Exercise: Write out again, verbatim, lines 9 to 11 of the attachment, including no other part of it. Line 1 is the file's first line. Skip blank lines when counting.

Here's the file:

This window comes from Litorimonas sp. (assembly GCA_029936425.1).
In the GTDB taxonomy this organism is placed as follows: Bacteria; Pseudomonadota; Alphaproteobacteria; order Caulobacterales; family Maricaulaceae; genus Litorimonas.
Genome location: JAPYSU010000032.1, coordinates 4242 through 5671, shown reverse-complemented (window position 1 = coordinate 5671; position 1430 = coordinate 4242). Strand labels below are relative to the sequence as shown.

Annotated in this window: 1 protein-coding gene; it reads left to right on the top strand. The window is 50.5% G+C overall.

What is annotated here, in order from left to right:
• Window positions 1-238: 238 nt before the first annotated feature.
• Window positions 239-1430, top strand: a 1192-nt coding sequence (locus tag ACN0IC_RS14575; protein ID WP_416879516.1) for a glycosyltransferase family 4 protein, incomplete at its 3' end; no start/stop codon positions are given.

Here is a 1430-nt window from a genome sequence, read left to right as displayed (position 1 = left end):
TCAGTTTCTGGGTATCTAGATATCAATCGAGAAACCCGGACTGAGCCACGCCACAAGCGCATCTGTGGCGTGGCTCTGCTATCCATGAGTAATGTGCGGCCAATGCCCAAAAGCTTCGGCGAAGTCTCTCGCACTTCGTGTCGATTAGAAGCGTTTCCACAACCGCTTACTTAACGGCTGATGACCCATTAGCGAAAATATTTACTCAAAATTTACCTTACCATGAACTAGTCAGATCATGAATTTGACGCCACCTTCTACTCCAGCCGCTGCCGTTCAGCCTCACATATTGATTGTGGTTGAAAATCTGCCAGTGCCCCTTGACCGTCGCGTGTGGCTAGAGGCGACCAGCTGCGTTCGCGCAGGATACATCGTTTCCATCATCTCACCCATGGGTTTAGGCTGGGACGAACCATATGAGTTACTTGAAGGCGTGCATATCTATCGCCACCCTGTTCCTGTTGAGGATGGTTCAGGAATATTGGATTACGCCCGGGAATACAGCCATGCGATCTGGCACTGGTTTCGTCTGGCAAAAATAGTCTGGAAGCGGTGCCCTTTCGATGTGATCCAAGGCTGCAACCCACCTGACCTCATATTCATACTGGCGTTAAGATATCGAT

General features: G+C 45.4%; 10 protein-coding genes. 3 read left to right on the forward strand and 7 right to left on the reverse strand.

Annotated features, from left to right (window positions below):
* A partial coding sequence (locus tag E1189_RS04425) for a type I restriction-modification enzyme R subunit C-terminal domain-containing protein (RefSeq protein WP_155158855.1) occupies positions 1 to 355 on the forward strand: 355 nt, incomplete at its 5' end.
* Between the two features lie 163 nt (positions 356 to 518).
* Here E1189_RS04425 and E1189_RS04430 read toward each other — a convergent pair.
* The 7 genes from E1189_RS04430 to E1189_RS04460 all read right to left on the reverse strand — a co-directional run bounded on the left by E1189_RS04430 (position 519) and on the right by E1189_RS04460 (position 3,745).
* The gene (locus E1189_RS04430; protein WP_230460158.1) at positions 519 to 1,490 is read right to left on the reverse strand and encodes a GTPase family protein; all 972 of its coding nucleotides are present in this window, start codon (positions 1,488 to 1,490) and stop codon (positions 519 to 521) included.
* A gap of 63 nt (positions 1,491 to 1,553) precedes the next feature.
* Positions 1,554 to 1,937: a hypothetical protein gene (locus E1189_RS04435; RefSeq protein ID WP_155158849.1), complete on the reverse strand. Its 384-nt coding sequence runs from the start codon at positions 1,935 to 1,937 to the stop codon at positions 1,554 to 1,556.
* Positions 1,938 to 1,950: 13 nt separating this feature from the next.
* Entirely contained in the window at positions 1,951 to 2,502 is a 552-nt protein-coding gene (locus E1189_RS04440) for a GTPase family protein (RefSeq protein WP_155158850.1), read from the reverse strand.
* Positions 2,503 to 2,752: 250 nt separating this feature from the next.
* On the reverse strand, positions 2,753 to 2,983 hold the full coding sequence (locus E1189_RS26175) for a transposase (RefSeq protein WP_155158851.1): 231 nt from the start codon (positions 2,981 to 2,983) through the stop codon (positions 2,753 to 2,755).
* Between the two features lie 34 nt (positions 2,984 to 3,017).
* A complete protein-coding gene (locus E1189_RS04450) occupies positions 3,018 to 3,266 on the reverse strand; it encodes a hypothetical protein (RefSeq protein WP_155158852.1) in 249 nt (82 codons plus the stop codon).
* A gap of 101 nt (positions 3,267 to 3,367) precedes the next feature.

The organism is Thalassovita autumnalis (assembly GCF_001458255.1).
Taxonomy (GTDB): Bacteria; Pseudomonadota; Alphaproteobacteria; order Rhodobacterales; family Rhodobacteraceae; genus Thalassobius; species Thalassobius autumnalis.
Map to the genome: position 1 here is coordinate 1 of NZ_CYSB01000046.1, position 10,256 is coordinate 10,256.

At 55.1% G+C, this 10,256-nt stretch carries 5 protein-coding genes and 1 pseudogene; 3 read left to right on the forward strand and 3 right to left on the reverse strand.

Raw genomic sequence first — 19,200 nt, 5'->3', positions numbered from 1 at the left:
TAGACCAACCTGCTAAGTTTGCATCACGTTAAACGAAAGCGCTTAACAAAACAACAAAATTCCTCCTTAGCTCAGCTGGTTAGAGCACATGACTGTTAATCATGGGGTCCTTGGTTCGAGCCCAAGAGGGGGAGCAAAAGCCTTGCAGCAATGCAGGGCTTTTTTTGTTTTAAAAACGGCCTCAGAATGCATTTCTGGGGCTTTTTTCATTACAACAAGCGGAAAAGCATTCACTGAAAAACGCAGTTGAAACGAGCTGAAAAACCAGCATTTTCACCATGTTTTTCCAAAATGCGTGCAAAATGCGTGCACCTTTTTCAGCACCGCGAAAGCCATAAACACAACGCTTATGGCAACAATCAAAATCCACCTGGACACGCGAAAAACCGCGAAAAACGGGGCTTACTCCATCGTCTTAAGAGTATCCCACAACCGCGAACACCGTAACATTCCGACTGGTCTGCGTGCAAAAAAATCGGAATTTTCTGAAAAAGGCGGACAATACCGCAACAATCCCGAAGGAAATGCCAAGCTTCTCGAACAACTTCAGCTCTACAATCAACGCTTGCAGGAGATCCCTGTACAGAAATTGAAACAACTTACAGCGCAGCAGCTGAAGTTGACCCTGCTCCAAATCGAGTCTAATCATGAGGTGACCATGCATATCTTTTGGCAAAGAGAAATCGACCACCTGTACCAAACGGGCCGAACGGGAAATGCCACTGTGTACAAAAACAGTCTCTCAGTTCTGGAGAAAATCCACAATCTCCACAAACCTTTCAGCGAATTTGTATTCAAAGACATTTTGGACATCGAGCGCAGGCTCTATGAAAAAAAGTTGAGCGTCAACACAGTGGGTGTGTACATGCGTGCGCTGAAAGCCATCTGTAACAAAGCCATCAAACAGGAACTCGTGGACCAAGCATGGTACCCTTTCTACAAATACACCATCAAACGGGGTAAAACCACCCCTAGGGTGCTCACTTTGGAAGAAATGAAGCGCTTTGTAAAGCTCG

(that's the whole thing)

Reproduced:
TCAGTTTCTGGGTATCTAGATATCAATCGAGAAACCCGGACTGAGCCACGCCACAAGCGCATCTGTGGCGTGGCTCTGCTATCCATGAGTAATGTGCGGCCAATGCCCAAAAGCTTCGGCGAAGTCTCTCGCACTTCGTGTCGATTAGAAGCGTTTCCACAACCGCTTACTTAACGGCTGATGACCCATTAGCGAAAATATTTACTCAAAATTTACCTTACCATGAACTAGTCAGATCATGAATTTGACGCCACCTTCTACTCCAGCCGCTGCCGTTCAGCCTCACATATTGATTGTGGTTGAAAATCTGCCAGTGCCCCTTGACCGTCGCGTGTGGCTAGAGGCGACCAGCTGCGTTCGCGCAGGATACATCGTTTCCATCATCTCACCCATGGGTTTAGGCTGGGACGAACCATATGAGTTACTTGAAGGCGTGCATATCTATCGCCACCCTGTTCCTGTTGAGGATGGTTCAGGAATATTGGATTACGCCCGGGAATACAGCCATGCGATCTGGCACTGGTTTCGTCTGGCAAAAATAGTCTGGAAGCGGTGCCCTTTCGATGTGATCCAAGGCTGCAACCCACCTGACCTCATATTCATACTGGCGTTAAGATATCGAT

General features: G+C 45.4%; 10 protein-coding genes. 3 read left to right on the forward strand and 7 right to left on the reverse strand.

Annotated features, from left to right (window positions below):